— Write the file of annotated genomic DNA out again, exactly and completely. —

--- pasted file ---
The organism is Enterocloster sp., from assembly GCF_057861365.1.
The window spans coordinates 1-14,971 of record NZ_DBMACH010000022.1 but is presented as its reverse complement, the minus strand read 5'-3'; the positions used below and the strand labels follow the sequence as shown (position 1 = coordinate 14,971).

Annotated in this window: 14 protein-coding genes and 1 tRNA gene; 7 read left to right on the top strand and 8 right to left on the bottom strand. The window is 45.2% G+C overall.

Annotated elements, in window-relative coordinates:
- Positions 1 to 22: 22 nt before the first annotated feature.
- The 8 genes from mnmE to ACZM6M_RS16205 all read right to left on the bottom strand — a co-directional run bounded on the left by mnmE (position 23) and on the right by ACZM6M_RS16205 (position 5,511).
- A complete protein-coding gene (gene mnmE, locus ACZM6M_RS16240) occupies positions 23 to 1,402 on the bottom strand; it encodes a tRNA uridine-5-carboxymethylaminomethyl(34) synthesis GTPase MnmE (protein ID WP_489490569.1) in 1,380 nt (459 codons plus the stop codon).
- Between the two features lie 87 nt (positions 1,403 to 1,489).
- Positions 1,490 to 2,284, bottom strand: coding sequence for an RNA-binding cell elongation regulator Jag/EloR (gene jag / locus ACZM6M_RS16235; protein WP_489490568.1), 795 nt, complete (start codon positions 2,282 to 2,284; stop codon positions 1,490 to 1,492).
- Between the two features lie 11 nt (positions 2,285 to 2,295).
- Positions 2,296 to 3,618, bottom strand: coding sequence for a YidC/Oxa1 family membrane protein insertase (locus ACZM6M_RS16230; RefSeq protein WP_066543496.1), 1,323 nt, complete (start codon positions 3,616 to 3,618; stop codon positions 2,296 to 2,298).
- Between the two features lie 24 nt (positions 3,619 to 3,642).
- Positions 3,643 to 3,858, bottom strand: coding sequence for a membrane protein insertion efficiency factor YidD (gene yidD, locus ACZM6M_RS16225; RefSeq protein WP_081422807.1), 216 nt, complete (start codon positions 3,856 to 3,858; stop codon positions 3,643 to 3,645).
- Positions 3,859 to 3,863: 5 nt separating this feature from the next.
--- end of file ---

The organism is Enterocloster sp., from assembly GCF_057861365.1.
The window spans coordinates 1-14,971 of record NZ_DBMACH010000022.1 but is presented as its reverse complement, the minus strand read 5'-3'; the positions used below and the strand labels follow the sequence as shown (position 1 = coordinate 14,971).

Annotated in this window: 14 protein-coding genes and 1 tRNA gene; 7 read left to right on the top strand and 8 right to left on the bottom strand. The window is 45.2% G+C overall.

Annotated elements, in window-relative coordinates:
- Positions 1 to 22: 22 nt before the first annotated feature.
- The 8 genes from mnmE to ACZM6M_RS16205 all read right to left on the bottom strand — a co-directional run bounded on the left by mnmE (position 23) and on the right by ACZM6M_RS16205 (position 5,511).
- A complete protein-coding gene (gene mnmE, locus ACZM6M_RS16240) occupies positions 23 to 1,402 on the bottom strand; it encodes a tRNA uridine-5-carboxymethylaminomethyl(34) synthesis GTPase MnmE (protein ID WP_489490569.1) in 1,380 nt (459 codons plus the stop codon).
- Between the two features lie 87 nt (positions 1,403 to 1,489).
- Positions 1,490 to 2,284, bottom strand: coding sequence for an RNA-binding cell elongation regulator Jag/EloR (gene jag / locus ACZM6M_RS16235; protein WP_489490568.1), 795 nt, complete (start codon positions 2,282 to 2,284; stop codon positions 1,490 to 1,492).
- Between the two features lie 11 nt (positions 2,285 to 2,295).
- Positions 2,296 to 3,618, bottom strand: coding sequence for a YidC/Oxa1 family membrane protein insertase (locus ACZM6M_RS16230; RefSeq protein WP_066543496.1), 1,323 nt, complete (start codon positions 3,616 to 3,618; stop codon positions 2,296 to 2,298).
- Between the two features lie 24 nt (positions 3,619 to 3,642).
- Positions 3,643 to 3,858, bottom strand: coding sequence for a membrane protein insertion efficiency factor YidD (gene yidD, locus ACZM6M_RS16225; RefSeq protein WP_081422807.1), 216 nt, complete (start codon positions 3,856 to 3,858; stop codon positions 3,643 to 3,645).
- Positions 3,859 to 3,863: 5 nt separating this feature from the next.